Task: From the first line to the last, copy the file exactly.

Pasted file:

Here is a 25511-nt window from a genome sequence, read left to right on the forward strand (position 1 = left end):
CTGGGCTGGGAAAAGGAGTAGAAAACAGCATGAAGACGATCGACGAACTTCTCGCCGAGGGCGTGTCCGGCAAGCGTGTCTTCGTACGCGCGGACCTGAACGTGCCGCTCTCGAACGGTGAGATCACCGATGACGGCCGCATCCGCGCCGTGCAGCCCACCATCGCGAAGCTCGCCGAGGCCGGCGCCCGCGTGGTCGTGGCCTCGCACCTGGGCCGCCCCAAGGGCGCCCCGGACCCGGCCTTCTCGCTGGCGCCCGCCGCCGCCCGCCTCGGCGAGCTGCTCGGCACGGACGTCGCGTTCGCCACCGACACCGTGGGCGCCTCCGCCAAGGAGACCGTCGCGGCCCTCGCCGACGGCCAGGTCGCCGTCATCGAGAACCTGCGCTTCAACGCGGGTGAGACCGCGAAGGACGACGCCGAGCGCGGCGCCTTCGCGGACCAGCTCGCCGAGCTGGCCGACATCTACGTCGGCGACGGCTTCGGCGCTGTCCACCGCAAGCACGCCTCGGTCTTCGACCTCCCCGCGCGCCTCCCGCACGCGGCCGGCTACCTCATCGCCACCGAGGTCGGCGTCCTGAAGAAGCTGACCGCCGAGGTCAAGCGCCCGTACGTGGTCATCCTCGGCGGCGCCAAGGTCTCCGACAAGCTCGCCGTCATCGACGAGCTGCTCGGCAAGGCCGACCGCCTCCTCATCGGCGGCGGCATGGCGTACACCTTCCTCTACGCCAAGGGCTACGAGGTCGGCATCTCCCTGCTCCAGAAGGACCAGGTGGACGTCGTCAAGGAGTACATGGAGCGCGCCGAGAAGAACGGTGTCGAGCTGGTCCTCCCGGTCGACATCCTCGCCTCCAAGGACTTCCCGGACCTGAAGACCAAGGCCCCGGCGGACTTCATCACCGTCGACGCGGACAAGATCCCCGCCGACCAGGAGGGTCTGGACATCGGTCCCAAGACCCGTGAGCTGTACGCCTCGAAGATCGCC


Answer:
Here is a 25511-nt window from a genome sequence, read left to right on the forward strand (position 1 = left end):
CTGGGCTGGGAAAAGGAGTAGAAAACAGCATGAAGACGATCGACGAACTTCTCGCCGAGGGCGTGTCCGGCAAGCGTGTCTTCGTACGCGCGGACCTGAACGTGCCGCTCTCGAACGGTGAGATCACCGATGACGGCCGCATCCGCGCCGTGCAGCCCACCATCGCGAAGCTCGCCGAGGCCGGCGCCCGCGTGGTCGTGGCCTCGCACCTGGGCCGCCCCAAGGGCGCCCCGGACCCGGCCTTCTCGCTGGCGCCCGCCGCCGCCCGCCTCGGCGAGCTGCTCGGCACGGACGTCGCGTTCGCCACCGACACCGTGGGCGCCTCCGCCAAGGAGACCGTCGCGGCCCTCGCCGACGGCCAGGTCGCCGTCATCGAGAACCTGCGCTTCAACGCGGGTGAGACCGCGAAGGACGACGCCGAGCGCGGCGCCTTCGCGGACCAGCTCGCCGAGCTGGCCGACATCTACGTCGGCGACGGCTTCGGCGCTGTCCACCGCAAGCACGCCTCGGTCTTCGACCTCCCCGCGCGCCTCCCGCACGCGGCCGGCTACCTCATCGCCACCGAGGTCGGCGTCCTGAAGAAGCTGACCGCCGAGGTCAAGCGCCCGTACGTGGTCATCCTCGGCGGCGCCAAGGTCTCCGACAAGCTCGCCGTCATCGACGAGCTGCTCGGCAAGGCCGACCGCCTCCTCATCGGCGGCGGCATGGCGTACACCTTCCTCTACGCCAAGGGCTACGAGGTCGGCATCTCCCTGCTCCAGAAGGACCAGGTGGACGTCGTCAAGGAGTACATGGAGCGCGCCGAGAAGAACGGTGTCGAGCTGGTCCTCCCGGTCGACATCCTCGCCTCCAAGGACTTCCCGGACCTGAAGACCAAGGCCCCGGCGGACTTCATCACCGTCGACGCGGACAAGATCCCCGCCGACCAGGAGGGTCTGGACATCGGTCCCAAGACCCGTGAGCTGTACGCCTCGAAGATCGCC